The Innovation Lightning Rounds focused on innovative or entrepreneurial thinking in libraries, which could involve new ways to solve problems, new technology or existing technology applied in new ways, etc. Each session featured four 10-minute presentations. Conference attendees had a choice of three Lightning Rounds to choose from. The following panel presented at the session I attended.

Innovation Round Speakers

(L-R) Phil White, Christina Geuther, Jeffrey Sowder , Michael Klein Swormink (at mike)

Michael Klein Swormink, Director, Business Development, HighWire, led off with a description of Campus Activated Subscriber Access (CASA), a partnership between HighWire and Google for off-campus access. Off-campus users have low tolerance for proxy services and other alternative means of access because of the number of manual steps involved to install them and the knowledge required for access.  So they turn to sites like Sci-Hub, and that illegitimate usage is not recorded. CASA is an alternative providing seamless off-campus access using subscriber links in Google Scholar. All that needs to happen is for a publisher to establish CASA on their platform. No configuration is required from users, and no new technology is required from publishers and libraries. CASA records affiliation on campus, propagates affiliation off campus, then enables access. Here are some of its benefits:

CASA Benefits

Phil White, Earth Sciences & Environment Librarian, University of Colorado Boulder, described how he mined citation data to more efficiently conduct a citation analysis using the Web of Science and its API. As a test case, he downloaded 421 faculty publications in the geosciences from the past five years, then developed Python scripts to retrieve all cited references for each publication, which produced a list of over 24,000 citations. The data were cleaned using OpenRefine and matched with local holdings. The results were:

  • The library provides access to 92% of the items cited 5 times or more,
  • 80% of the citations are made to 10% of the items,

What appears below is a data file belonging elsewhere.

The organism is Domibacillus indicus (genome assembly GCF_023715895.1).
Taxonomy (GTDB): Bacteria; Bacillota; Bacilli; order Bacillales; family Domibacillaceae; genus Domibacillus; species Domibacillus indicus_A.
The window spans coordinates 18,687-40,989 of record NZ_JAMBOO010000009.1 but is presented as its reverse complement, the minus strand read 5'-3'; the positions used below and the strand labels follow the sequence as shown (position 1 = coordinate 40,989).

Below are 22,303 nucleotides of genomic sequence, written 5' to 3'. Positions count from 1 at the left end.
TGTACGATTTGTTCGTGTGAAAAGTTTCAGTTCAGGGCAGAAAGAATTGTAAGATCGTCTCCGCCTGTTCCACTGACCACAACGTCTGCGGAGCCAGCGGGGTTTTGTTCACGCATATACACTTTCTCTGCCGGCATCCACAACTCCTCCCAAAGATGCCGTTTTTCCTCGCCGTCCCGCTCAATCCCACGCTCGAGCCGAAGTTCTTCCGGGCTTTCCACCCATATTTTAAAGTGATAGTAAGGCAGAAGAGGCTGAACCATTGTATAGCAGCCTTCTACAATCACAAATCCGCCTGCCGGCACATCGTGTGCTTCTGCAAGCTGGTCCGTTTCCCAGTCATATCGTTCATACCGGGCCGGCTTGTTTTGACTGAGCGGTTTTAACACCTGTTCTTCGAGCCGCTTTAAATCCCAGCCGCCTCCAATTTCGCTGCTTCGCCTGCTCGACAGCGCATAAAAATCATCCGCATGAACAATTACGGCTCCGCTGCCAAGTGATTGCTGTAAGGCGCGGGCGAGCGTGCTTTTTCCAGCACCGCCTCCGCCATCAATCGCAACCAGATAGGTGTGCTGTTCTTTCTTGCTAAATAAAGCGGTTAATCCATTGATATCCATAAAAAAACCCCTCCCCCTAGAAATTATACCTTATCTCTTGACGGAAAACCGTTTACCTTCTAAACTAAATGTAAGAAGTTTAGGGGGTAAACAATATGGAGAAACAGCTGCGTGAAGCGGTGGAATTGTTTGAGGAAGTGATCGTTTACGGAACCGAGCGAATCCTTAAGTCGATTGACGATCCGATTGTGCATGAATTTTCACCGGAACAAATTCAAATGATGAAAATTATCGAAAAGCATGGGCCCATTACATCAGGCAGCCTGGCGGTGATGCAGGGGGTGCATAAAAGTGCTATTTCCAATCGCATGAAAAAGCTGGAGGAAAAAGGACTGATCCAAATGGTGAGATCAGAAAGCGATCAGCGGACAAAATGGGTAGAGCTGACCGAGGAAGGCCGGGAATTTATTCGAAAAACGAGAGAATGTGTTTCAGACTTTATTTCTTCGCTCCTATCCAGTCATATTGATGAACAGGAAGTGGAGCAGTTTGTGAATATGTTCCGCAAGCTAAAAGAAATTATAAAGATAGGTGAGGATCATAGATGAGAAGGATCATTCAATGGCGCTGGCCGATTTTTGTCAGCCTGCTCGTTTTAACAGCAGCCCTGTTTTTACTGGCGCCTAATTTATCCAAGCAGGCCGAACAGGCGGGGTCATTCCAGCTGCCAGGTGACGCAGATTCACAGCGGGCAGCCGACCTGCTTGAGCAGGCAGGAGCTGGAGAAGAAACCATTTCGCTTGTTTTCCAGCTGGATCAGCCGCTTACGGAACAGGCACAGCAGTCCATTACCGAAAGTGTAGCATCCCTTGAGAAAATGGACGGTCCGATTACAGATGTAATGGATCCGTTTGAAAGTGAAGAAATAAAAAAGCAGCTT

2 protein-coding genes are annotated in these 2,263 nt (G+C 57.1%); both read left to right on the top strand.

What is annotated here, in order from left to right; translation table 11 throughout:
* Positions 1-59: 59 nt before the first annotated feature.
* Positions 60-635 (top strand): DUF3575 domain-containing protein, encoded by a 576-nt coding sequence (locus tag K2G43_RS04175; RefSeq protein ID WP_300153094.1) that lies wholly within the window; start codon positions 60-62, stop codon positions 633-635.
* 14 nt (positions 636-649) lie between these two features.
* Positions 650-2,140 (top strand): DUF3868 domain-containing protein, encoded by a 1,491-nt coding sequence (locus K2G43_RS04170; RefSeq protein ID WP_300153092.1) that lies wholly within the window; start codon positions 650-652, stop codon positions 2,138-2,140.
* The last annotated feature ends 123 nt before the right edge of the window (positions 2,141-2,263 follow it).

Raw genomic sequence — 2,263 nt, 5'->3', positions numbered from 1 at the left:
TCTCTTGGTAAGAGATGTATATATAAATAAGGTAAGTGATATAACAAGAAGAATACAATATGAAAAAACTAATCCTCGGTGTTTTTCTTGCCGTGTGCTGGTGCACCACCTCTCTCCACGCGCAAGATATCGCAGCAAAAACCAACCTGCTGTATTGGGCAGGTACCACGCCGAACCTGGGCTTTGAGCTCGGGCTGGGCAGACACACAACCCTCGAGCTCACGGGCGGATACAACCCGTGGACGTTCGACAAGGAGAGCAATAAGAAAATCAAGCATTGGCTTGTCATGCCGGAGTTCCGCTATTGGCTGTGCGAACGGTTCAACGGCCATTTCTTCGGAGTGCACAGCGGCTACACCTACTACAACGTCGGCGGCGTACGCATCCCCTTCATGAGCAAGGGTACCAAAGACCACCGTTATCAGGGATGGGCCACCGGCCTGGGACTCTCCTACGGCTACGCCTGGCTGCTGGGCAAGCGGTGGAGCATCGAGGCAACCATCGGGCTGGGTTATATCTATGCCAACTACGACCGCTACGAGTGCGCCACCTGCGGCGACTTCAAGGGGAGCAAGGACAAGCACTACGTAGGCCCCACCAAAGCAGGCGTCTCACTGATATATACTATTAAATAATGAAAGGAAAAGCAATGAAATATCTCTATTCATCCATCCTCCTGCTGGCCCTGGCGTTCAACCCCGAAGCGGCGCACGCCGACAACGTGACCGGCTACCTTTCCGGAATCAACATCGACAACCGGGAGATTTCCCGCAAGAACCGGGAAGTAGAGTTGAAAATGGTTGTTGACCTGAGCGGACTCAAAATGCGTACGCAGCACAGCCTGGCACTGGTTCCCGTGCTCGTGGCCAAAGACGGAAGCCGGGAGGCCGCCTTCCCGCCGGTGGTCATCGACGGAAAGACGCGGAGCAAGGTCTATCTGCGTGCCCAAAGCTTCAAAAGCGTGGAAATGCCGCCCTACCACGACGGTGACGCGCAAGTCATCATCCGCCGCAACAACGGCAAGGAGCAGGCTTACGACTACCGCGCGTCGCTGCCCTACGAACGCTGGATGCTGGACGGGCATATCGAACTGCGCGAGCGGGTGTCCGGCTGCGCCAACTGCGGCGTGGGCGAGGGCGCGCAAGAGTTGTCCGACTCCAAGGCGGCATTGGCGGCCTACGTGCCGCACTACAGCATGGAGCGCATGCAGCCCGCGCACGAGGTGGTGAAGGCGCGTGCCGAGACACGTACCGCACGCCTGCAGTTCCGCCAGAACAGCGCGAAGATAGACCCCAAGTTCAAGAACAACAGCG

• Gaps in the library’s collection were identified, and
  • A core collection of geoscience journals was identified.

Further information is available here.

Christina Guether, Electronic Resources Librarian, Kansas State University, reviewed some tools and technology to protect a library from breaches of e-resource terms of use and presented a case study from her library. There has been an 85% jump in vendor inquiries suspecting violations of terms of use such as unauthorized crawling, systematic downloading, and third-party access including Sci-Hub transactions. The solution was to give the problem a more public face and direct the attention of public services to the problem, develop a ticketing system to track accesses, find repeat offenders, and reach out to users and educate them. Research guides were developed to explain best practices and answer common questions on licenses.

Tweaks were made in back end tools and EZProxy parameters were set to detect Sci-Hub transactions. (By detecting the offending users, they were able to discontinue their access before the vendor stopped access for the whole university.) Problem IPs were blocked using publicly available lists supplemented by their experience.

Blocking Problem IPs

Licensing was made more prominent in customer service and by displaying license terms in search results.

Jeffrey Sowder, Head, Technical Services, Emory University Libraries, spoke on data analytics for acquisitions and said that content is king, but data is queen. By tracking everyday activities, then keeping track of the data, it is possible to understand it. Behind the data are stories, inside those stories are people, and those people are connected to the statistics. There can be a large impact on staff workloads by some operations; the point  is to report up and out, and make your hidden work visible.